So, although having cats is a lot of fun, it is important to take measures to ensure that they do not disturb any of your favorite houseplants. By following these guidelines, you should be able to deter cats from pooping on the houseplants and keep them away from any mess they may produce.

Making Your Plants Unappealing To Cats

Cats are naturally curious creatures and can be attracted to the smell of plants. But don’t worry, there are a few simple steps you can take to make your plants unappealing to cats.

For starters, try using a deterrent spray or citrus peels around the base of the plant. Additionally, double-sided tape or aluminum foil can be placed around the pot to prevent cats from sticking their paws in it.

Motion detectors can also be installed near your plants, which will emit a loud sound when triggered. Finally, an artificial plant may be a better option than a live one as cats may find these less appealing.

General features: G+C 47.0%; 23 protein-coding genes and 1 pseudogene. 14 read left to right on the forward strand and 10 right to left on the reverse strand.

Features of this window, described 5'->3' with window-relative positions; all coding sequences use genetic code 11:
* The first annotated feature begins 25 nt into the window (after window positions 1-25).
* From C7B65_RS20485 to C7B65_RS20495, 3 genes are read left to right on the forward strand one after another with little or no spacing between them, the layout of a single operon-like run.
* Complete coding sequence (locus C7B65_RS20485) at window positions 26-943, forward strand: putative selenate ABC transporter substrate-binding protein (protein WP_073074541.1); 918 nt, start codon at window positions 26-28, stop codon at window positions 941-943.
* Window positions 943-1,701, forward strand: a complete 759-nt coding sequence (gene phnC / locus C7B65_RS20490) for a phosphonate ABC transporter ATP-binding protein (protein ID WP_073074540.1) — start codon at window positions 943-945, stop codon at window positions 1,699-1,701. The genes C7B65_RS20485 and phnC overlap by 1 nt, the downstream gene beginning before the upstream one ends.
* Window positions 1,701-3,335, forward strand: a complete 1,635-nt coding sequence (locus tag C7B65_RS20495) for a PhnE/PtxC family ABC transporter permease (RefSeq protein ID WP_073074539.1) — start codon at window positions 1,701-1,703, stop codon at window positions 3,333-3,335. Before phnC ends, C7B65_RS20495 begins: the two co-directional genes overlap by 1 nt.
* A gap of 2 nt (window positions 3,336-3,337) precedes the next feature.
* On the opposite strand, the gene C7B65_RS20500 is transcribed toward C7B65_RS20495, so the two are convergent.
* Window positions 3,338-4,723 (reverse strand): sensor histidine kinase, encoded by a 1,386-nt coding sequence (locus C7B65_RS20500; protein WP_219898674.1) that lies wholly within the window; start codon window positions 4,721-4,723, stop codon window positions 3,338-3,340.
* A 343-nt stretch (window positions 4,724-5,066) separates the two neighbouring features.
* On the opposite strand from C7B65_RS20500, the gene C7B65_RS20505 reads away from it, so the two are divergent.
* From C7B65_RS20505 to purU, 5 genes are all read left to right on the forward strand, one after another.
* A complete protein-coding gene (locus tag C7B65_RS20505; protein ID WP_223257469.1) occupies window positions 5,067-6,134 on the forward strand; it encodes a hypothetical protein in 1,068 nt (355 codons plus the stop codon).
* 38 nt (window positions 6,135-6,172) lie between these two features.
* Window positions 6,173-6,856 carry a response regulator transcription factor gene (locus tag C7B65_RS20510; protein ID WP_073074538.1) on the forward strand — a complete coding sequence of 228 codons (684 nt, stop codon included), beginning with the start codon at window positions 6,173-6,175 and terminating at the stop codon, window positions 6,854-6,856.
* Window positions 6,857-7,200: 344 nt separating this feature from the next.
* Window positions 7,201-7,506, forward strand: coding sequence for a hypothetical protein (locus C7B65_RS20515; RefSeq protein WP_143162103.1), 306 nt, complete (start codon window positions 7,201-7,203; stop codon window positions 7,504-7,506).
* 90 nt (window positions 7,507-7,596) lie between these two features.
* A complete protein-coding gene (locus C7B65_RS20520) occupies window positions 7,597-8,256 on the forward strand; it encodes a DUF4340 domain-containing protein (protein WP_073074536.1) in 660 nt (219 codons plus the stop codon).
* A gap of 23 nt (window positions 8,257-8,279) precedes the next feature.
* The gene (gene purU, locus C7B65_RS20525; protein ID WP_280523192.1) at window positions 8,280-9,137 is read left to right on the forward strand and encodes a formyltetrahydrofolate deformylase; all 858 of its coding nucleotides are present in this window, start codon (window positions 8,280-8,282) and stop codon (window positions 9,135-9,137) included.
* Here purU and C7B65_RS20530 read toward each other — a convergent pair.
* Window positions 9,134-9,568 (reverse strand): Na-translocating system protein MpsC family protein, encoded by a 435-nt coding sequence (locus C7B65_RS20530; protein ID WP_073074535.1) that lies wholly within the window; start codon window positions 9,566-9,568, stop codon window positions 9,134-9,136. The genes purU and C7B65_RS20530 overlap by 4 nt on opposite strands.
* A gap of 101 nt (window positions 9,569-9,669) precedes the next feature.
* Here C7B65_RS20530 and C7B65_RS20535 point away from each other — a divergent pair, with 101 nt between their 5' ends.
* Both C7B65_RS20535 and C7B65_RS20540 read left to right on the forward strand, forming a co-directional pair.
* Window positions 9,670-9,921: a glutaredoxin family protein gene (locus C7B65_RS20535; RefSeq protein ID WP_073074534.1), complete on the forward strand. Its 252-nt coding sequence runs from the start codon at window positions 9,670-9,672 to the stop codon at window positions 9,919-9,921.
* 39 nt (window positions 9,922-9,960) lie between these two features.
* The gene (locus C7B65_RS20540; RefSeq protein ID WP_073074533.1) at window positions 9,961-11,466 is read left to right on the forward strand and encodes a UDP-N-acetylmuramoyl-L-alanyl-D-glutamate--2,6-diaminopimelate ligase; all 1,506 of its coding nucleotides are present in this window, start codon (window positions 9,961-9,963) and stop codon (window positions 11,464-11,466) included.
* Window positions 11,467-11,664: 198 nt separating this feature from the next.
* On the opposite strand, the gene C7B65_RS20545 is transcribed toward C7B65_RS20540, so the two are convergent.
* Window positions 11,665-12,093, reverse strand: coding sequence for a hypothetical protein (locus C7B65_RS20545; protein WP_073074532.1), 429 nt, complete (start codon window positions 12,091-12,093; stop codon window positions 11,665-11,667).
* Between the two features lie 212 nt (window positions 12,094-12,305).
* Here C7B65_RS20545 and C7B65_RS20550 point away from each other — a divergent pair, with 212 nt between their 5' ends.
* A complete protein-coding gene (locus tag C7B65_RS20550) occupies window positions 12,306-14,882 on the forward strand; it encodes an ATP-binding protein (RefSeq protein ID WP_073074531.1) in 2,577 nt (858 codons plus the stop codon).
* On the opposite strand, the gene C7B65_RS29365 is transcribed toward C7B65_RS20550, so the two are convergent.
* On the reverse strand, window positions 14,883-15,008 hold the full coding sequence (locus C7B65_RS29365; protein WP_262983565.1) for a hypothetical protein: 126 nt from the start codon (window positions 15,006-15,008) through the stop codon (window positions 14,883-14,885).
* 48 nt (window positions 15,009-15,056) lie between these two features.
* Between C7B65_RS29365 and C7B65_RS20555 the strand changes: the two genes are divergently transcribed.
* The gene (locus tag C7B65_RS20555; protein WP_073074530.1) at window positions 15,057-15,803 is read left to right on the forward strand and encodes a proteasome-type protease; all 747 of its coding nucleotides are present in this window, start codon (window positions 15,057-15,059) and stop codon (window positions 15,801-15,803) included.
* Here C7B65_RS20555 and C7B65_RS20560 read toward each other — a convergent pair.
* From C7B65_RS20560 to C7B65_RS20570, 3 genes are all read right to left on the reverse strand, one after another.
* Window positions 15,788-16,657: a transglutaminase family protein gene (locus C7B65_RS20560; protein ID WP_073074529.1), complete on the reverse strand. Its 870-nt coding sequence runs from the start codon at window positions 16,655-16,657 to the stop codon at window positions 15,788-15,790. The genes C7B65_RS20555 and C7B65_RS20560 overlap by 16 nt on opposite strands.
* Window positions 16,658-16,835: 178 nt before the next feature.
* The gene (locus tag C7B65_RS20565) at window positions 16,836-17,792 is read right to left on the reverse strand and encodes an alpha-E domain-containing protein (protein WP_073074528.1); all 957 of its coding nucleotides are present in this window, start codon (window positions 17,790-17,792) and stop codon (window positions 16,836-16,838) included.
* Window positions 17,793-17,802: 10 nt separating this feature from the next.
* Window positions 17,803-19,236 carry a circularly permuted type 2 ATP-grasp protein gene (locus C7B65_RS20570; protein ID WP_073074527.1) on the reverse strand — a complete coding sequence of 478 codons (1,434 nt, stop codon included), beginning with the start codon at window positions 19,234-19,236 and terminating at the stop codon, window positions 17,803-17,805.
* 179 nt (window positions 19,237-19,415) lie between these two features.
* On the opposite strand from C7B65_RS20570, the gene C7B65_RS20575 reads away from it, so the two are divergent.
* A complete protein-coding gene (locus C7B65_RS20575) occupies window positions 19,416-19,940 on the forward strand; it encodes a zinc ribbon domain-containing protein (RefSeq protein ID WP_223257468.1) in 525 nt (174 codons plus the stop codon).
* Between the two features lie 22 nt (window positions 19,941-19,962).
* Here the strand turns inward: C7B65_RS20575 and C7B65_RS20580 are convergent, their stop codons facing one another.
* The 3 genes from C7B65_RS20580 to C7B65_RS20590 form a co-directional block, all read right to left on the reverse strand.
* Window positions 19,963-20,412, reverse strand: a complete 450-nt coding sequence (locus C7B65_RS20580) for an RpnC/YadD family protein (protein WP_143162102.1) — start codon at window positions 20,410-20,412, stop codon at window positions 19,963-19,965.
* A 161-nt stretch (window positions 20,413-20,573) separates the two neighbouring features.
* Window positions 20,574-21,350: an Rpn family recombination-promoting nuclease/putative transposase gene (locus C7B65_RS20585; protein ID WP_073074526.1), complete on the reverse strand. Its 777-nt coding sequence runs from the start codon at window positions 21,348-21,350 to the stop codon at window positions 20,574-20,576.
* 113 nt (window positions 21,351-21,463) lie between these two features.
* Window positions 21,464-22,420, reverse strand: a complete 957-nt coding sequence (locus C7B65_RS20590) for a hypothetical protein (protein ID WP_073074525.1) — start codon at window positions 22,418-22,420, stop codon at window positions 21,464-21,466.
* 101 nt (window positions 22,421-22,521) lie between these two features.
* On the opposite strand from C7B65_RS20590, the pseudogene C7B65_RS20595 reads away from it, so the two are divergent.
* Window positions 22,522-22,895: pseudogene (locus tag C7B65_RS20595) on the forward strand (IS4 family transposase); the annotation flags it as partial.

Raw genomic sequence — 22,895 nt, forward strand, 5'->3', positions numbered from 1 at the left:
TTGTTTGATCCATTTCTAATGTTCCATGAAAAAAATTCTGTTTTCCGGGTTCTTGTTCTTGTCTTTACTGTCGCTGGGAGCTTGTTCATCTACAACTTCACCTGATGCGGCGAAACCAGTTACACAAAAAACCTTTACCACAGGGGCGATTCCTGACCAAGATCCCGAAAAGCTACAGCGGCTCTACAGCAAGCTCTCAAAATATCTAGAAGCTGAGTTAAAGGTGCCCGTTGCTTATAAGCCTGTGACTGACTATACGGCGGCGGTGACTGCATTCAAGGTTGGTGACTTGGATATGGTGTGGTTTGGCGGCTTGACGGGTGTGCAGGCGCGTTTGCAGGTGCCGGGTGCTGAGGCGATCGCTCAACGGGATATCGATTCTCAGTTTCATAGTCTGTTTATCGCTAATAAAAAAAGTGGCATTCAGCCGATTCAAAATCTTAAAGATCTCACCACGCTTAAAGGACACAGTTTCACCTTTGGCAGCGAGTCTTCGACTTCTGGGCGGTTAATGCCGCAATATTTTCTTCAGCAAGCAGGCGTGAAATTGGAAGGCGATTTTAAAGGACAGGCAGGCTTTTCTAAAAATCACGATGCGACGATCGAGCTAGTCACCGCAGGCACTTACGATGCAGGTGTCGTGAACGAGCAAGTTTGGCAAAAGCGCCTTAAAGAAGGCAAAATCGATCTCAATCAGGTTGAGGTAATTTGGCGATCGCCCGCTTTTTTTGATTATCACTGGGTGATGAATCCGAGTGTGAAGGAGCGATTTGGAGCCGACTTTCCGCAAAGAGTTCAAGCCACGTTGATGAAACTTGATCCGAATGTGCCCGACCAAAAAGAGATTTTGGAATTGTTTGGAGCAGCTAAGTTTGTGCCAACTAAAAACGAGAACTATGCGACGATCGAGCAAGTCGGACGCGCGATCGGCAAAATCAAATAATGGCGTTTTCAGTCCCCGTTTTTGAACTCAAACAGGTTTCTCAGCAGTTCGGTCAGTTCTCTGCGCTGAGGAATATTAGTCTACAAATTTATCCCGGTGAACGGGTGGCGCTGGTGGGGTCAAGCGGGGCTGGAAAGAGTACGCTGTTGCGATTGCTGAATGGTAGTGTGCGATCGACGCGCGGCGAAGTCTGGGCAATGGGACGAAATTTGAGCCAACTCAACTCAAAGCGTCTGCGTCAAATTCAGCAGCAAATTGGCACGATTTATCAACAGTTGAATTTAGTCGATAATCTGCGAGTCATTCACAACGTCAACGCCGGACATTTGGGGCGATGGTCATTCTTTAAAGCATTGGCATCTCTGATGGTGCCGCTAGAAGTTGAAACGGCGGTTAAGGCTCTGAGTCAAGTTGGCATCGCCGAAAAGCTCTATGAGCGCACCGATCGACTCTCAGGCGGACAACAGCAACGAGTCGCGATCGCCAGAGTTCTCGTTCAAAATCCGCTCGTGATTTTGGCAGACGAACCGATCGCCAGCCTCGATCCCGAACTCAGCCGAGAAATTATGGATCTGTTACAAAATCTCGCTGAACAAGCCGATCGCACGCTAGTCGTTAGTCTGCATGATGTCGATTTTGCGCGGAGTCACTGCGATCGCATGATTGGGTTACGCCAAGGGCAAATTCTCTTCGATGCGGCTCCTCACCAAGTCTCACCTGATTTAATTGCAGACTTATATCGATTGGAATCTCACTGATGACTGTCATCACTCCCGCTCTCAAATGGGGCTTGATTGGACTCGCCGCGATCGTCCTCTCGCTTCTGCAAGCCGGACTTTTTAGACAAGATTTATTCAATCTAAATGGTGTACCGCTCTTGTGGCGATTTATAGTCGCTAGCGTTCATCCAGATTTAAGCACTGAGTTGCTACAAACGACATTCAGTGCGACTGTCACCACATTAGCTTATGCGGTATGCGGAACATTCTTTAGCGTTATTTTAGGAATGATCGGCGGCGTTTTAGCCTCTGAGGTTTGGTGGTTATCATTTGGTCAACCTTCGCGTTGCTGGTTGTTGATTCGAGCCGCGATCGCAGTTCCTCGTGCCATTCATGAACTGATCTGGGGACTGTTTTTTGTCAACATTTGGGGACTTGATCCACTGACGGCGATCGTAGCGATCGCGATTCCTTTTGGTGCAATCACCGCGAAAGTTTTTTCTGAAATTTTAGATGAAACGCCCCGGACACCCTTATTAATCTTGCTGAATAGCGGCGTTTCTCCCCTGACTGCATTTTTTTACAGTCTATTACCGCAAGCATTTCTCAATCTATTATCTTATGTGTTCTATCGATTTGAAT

Training Your Cat Not To Go Near The Plant Pots

Training your cat not to go near the plant pots doesn’t have to be a struggle. With a few simple steps, you can teach your beloved pet how to stay away from the plants.

Positive reinforcement is key. When you see your cat approaching the plant pots, reward them with a treat or verbal praise and gently redirect their attention away from the plants. This will help reinforce good behavior and encourage them to choose something healthier instead of snacking on their greens.

To further discourage cats from eating the plants, you can use deterrents such as double-sided tape, aluminum foil, or citrus scents. These deterrents will make it an unpleasant experience for your cat when they first open the plant pots, helping them avoid any temptation.

Be sure to reward your cat when they stay away from the plants as well. This will help reinforce their good habits and make it more likely that they will continue to stay away in the future.

If your cat continues to go near the plant pots, you may need to consider using a pet gate or other physical barrier to keep them away from the plants.